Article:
[ESS] Installing ESS on CentOS?

Michael Hannon jm_hannon at yahoo.com
Wed Oct 27 19:15:30 CEST 2010

> In this case, the system admin duties are split between a friend, who is
> unavailable until this weekend, and me, who not sufficiently unixed to feel
> comfortable doing this.  He suggested CentOS, because I didn't want to mess
> with Linux problems.  He prefers Fedora, which we may migrate to after he
> returns.  (I also need Python 2.7.  CentOS has so many things that use
> Python 2.4.3 that the probability is very high that something will break if
> I upgrade to 2.7.)
>       Thanks,
>       Spencer

Greetings.  I have a few miscellaneous comments about this.

First, Redhat Enterprise Linux (RHEL) and its source-code equivalents, CentOS
and Scientific Linux, are intended to have a consistent set of software and be
stable and predictable over the long term (typically several years).  These
distributions are ideal, IMHO, for servers and also for users that are
perfectly happy as long as they can still compile their Fortran 77 programs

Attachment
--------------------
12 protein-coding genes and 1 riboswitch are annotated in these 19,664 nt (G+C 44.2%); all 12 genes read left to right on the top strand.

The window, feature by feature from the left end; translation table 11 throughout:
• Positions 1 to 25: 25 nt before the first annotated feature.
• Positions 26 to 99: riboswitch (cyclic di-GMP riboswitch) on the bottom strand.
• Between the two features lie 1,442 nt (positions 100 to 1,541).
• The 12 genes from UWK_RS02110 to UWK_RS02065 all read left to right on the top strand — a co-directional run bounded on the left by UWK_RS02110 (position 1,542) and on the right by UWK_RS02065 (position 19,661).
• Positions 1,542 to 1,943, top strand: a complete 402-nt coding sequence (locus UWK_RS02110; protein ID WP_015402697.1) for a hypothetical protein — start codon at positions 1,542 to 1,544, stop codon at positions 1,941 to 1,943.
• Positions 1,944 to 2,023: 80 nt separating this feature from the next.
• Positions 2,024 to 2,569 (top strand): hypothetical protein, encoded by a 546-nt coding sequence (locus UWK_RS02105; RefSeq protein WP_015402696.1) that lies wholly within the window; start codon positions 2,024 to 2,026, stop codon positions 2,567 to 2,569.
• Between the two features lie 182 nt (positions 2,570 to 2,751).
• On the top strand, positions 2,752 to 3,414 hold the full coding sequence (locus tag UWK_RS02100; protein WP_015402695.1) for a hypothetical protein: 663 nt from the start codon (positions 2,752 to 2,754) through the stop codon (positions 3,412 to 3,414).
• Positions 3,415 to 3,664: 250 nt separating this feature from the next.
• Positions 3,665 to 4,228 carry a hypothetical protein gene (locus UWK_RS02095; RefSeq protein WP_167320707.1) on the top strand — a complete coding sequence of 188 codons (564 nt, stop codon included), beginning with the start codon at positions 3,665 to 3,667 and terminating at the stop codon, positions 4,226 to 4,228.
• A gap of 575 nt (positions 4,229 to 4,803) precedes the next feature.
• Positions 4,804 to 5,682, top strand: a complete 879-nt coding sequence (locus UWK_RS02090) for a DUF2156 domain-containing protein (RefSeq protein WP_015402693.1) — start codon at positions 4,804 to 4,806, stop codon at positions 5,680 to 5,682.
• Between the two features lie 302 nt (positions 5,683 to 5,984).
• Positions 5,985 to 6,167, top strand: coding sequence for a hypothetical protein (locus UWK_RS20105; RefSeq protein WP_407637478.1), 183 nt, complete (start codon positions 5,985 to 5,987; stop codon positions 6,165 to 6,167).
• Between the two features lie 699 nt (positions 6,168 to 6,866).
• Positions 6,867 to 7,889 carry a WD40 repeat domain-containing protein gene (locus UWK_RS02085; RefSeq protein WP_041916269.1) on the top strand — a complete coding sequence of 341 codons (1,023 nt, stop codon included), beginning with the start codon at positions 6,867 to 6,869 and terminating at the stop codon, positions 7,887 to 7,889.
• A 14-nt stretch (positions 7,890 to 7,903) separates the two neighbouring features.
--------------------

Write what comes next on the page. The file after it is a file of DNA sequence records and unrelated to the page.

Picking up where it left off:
(and there are many such users).

Second, Fedora is a sort of testbed (unofficial) for RHEL.  Fedora tends to
have packages that are pretty current.  Fedora 13 (the current version) has
Emacs 23.2.1, for instance.  But a given version of Fedora is supported for
only about a year, so it has to be updated at least once a year.  (This has
become less of an issue now that there is a way -- "preupgrade" -- that
updates the system "in place".)

Third, there is a project:


that provides some more-current software for RHEL and friends.

Fourth, you do NOT want to "upgrade" Python on any RHEL, Fedora, etc.,
distribution, if by upgrade you mean to replace the existing version of
Python.  RHEL, etc., use Python extensively in system-related activities, and
changing the version of Python mid-stream would wreak havoc.  OTOH, it's
relatively easy to install parallel versions of Python on a RHEL, etc.,
system.  In fact, Fedora 13 itself has an option to install Python 3 in
parallel with its standard Python 2.6.

Fifth, if you need Python 2.7, I suggest that you wait six more days until
Fedora 14 is released.  It will use 2.7 as the default.

-- Mike

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